So, if we discarded or could move the HPF, the second half TLA is not needed at all. Signal flow would be input, half TLA, output transformer, insert, insert return, direct out, return input transformer, fader, pan buses.

Cheers

Ian
Having done a a rough physical mockup of the chassis (cardboard box) I think I can up the depth comfortably another 10mm up to 120mm.

I do definitely need the HPF, but moving it is no problem. If that opened the way to only needing one TLA per channel, would that mean that I could perhaps design the each module as a 70mm wide pair of mono channels that share the same set of dual triodes?

- Richard
 

rjuly

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Another thing I am mulling over - my design has no fader for the direct out, only to the mix bus. Therefore my level to 'tape' is controlled only by the mic pre level and associated pad. I was thinking to have an adjustable pad - perhaps allowing me to choose one of three values (-7, -14, -21) this would give me a small amount of granularity in terms of my direct level.

- Richard
 
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ruffrecords

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Having done a a rough physical mockup of the chassis (cardboard box) I think I can up the depth comfortably another 10mm up to 120mm.

I do definitely need the HPF, but moving it is no problem. If that opened the way to only needing one TLA per channel, would that mean that I could perhaps design the each module as a 70mm wide pair of mono channels that share the same set of dual triodes?

- Richard
70mm 2 channel modules is exactly the route I went down in the early days of the Mark 3 design. This was driven mainly by the desire to create a Line In Line Our (LILO) mixer. Input via a transformer went straight to a fader then to a passive EQ, TLA, pan and to the buses. But since you do not need EQ it works also for a mic pre version which is what I do for the poor man's tube mixer.

Regarding a fader on the direct out this is easy to do with a pot across the transformer secondary. A four position switch version with 0,-7. -14 and -21dB should be straightforward.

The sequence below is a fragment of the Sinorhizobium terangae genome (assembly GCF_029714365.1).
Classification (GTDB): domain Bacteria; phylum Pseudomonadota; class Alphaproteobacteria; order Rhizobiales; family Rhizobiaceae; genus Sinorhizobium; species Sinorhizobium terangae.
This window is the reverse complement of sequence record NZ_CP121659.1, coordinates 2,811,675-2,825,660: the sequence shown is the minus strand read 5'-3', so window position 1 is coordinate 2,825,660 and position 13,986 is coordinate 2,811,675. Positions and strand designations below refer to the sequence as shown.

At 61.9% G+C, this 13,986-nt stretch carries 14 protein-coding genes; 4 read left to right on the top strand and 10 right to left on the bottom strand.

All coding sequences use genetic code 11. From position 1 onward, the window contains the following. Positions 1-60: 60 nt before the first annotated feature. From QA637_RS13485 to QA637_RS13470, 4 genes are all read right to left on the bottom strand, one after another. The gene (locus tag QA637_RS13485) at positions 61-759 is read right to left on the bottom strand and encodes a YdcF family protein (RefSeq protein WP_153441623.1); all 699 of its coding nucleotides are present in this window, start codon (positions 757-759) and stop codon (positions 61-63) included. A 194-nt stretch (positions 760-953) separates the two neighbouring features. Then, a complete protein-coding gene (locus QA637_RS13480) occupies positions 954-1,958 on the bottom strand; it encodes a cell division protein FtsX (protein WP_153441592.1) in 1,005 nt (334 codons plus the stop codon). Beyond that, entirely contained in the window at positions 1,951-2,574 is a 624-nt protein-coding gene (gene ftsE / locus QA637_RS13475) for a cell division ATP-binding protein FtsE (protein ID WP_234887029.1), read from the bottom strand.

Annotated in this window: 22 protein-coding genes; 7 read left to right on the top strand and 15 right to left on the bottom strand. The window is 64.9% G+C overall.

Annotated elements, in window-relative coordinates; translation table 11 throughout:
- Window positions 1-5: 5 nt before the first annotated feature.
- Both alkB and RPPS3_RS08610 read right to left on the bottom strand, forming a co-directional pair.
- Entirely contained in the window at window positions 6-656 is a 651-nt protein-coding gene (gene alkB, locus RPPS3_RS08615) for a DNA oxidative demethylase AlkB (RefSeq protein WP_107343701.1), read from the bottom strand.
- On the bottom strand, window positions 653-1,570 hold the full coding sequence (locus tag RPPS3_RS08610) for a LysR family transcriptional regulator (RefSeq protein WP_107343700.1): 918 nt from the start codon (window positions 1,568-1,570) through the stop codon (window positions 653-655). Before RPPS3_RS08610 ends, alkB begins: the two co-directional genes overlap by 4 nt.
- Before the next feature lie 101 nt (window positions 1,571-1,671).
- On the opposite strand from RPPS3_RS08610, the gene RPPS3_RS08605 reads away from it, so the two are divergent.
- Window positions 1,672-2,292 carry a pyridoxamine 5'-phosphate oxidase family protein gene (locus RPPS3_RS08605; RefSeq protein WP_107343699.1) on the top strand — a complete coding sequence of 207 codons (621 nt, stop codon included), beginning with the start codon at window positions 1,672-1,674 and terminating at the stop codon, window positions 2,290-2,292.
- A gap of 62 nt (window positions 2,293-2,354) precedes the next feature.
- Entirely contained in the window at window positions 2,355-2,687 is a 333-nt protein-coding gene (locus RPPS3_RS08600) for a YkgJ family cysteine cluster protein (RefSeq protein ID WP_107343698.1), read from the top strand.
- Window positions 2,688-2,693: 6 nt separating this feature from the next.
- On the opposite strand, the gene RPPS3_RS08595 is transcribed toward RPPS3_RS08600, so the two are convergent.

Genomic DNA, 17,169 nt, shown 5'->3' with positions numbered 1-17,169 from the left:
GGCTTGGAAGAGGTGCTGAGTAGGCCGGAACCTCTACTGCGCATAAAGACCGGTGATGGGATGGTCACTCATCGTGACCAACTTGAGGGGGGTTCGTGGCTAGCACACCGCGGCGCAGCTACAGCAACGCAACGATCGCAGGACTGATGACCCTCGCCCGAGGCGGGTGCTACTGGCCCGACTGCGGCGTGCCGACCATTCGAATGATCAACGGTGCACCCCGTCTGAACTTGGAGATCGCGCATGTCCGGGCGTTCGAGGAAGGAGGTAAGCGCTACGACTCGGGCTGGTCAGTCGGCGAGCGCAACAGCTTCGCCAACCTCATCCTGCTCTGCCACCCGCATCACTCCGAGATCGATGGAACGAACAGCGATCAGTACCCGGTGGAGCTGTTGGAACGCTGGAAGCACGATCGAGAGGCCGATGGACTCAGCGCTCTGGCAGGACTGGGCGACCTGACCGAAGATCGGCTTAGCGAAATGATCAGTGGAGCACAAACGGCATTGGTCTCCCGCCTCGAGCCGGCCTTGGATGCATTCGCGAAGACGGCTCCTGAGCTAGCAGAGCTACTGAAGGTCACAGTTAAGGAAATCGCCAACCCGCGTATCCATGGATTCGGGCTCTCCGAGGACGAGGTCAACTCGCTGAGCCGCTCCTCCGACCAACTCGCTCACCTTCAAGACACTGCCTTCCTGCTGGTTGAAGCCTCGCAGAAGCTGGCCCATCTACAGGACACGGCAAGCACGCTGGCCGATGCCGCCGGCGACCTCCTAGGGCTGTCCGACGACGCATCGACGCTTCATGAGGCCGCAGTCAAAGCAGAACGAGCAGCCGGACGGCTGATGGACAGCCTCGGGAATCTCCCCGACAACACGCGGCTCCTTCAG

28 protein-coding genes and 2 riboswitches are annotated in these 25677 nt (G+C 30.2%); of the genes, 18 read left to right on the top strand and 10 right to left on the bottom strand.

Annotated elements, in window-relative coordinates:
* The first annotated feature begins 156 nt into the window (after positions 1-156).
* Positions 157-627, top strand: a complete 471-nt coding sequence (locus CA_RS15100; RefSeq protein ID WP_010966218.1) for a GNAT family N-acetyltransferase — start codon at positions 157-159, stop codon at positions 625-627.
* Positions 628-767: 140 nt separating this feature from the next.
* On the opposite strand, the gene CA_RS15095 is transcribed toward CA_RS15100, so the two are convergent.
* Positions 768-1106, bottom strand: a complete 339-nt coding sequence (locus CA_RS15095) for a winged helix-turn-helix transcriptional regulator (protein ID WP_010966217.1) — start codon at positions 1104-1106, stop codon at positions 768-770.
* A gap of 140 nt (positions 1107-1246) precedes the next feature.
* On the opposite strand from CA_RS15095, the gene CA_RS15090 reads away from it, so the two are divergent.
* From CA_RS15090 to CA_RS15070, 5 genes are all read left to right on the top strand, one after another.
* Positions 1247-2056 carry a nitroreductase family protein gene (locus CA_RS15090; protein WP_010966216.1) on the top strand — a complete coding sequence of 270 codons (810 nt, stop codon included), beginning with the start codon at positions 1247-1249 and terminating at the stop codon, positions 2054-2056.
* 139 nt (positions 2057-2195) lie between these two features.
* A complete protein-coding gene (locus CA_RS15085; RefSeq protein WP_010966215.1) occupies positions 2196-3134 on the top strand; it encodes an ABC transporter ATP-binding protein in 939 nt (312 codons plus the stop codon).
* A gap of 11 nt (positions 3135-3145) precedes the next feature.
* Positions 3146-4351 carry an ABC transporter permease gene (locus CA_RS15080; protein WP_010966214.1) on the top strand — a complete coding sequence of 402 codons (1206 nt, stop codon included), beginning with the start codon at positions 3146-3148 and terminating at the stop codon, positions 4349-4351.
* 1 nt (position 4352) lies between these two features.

Cheers

Ian
 

rjuly

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...So, if we discarded or could move the HPF, the second half TLA is not needed at all. Signal flow would be input, half TLA, output transformer, insert, insert return, direct out, return input transformer, fader, pan buses.

Cheers

Ian

I assume that moving the HPF would mean to before the amp block. Would the overall result look something like this?:


Screenshot 2021-08-26 at 10.20.21.png

- Richard

P.S. I had a read through youd discussion on insert topology - good stuff!

 

L´Andratté

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Hi!
A HP filter before the input transformer is not a bad idea, as the xfrmr would most easily overload with LF content, if you know or can find out the inductance of the primary you could possibly even realize a steeper than -6db/oct cutoff.
Sidenote: the polarity switch could be placed after the mic/line switch so you can use it on line signals too (for stuff like M/S-ing, etc.)

A lot of work and happiness awaits you! :)
 

ruffrecords

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Your schematic is basically correct. As L'Andrette says it might be a good idea to have the phase switch last so it can act on both mic and line inputs. Note that the 2:1 output transformer has a 6dB loss not 0dB.

The 1:10 mic input transformer usually is fitted with a 150K load which is reflected to the primary as 1500 ohms. So for a HPF all you need do is insert the right value capacitors in the hot and cold leads. For a 100Hz turnover, the total capacitance needs to be about 1uF which means you put about 2uF in each leg. 2.2uF in each leg will give a 96Hz -3dB point and 4.7uF in each will give a -3dB point at 45Hz. 11uF in each leg will give a -3dB point at 212Hz.

Cheers

Ian
 

rjuly

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So in looking at this, a couple of questions occur...

- I can see that the signal going to the direct out is balanced, either as it comes back from an insert, or as normalled through the insert. However the leg going to the PFL bus - does that not need to be unbalanced, hence I would connect only the positive signal going to the PFL bus?
- The 10K:10K transoformer - that's only feeding the mix bus. Is it onlyto buffer the signal, since it doesn't change the gain?

- Richard
 

ruffrecords

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So in looking at this, a couple of questions occur...